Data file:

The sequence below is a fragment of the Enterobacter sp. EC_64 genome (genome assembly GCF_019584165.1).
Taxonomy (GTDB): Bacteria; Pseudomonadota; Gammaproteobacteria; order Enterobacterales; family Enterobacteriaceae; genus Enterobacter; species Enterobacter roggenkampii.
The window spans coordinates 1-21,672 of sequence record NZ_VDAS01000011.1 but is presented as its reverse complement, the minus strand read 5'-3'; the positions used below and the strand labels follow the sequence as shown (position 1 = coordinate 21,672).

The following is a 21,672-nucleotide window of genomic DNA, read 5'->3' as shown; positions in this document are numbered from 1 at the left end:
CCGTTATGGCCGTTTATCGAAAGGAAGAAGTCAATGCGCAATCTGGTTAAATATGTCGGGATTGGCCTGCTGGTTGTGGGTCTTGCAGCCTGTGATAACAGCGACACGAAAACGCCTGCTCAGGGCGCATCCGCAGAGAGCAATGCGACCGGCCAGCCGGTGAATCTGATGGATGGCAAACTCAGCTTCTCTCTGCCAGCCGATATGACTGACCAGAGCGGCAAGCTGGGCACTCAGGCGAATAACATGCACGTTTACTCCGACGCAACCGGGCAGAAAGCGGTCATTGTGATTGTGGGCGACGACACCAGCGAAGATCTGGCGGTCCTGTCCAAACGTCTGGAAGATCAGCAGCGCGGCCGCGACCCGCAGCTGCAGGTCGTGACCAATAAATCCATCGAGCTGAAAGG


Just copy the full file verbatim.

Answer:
The sequence below is a fragment of the Enterobacter sp. EC_64 genome (genome assembly GCF_019584165.1).
Taxonomy (GTDB): Bacteria; Pseudomonadota; Gammaproteobacteria; order Enterobacterales; family Enterobacteriaceae; genus Enterobacter; species Enterobacter roggenkampii.
The window spans coordinates 1-21,672 of sequence record NZ_VDAS01000011.1 but is presented as its reverse complement, the minus strand read 5'-3'; the positions used below and the strand labels follow the sequence as shown (position 1 = coordinate 21,672).

The following is a 21,672-nucleotide window of genomic DNA, read 5'->3' as shown; positions in this document are numbered from 1 at the left end:
CCGTTATGGCCGTTTATCGAAAGGAAGAAGTCAATGCGCAATCTGGTTAAATATGTCGGGATTGGCCTGCTGGTTGTGGGTCTTGCAGCCTGTGATAACAGCGACACGAAAACGCCTGCTCAGGGCGCATCCGCAGAGAGCAATGCGACCGGCCAGCCGGTGAATCTGATGGATGGCAAACTCAGCTTCTCTCTGCCAGCCGATATGACTGACCAGAGCGGCAAGCTGGGCACTCAGGCGAATAACATGCACGTTTACTCCGACGCAACCGGGCAGAAAGCGGTCATTGTGATTGTGGGCGACGACACCAGCGAAGATCTGGCGGTCCTGTCCAAACGTCTGGAAGATCAGCAGCGCGGCCGCGACCCGCAGCTGCAGGTCGTGACCAATAAATCCATCGAGCTGAAAGG